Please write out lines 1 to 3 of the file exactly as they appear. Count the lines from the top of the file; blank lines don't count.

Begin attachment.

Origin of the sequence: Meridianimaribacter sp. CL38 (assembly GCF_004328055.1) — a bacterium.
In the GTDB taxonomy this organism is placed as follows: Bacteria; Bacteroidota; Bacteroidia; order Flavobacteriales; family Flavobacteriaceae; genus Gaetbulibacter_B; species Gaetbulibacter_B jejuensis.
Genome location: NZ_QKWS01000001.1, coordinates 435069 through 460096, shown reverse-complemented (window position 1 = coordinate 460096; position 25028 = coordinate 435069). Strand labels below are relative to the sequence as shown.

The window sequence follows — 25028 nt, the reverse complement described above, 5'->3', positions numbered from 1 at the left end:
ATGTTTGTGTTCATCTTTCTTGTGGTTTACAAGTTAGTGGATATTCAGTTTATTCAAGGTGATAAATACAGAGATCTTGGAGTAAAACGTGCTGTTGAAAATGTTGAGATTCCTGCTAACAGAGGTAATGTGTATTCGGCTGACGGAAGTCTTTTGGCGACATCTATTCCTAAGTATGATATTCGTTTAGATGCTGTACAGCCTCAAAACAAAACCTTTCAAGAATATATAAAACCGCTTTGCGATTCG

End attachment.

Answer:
Origin of the sequence: Meridianimaribacter sp. CL38 (assembly GCF_004328055.1) — a bacterium.
In the GTDB taxonomy this organism is placed as follows: Bacteria; Bacteroidota; Bacteroidia; order Flavobacteriales; family Flavobacteriaceae; genus Gaetbulibacter_B; species Gaetbulibacter_B jejuensis.
Genome location: NZ_QKWS01000001.1, coordinates 435069 through 460096, shown reverse-complemented (window position 1 = coordinate 460096; position 25028 = coordinate 435069). Strand labels below are relative to the sequence as shown.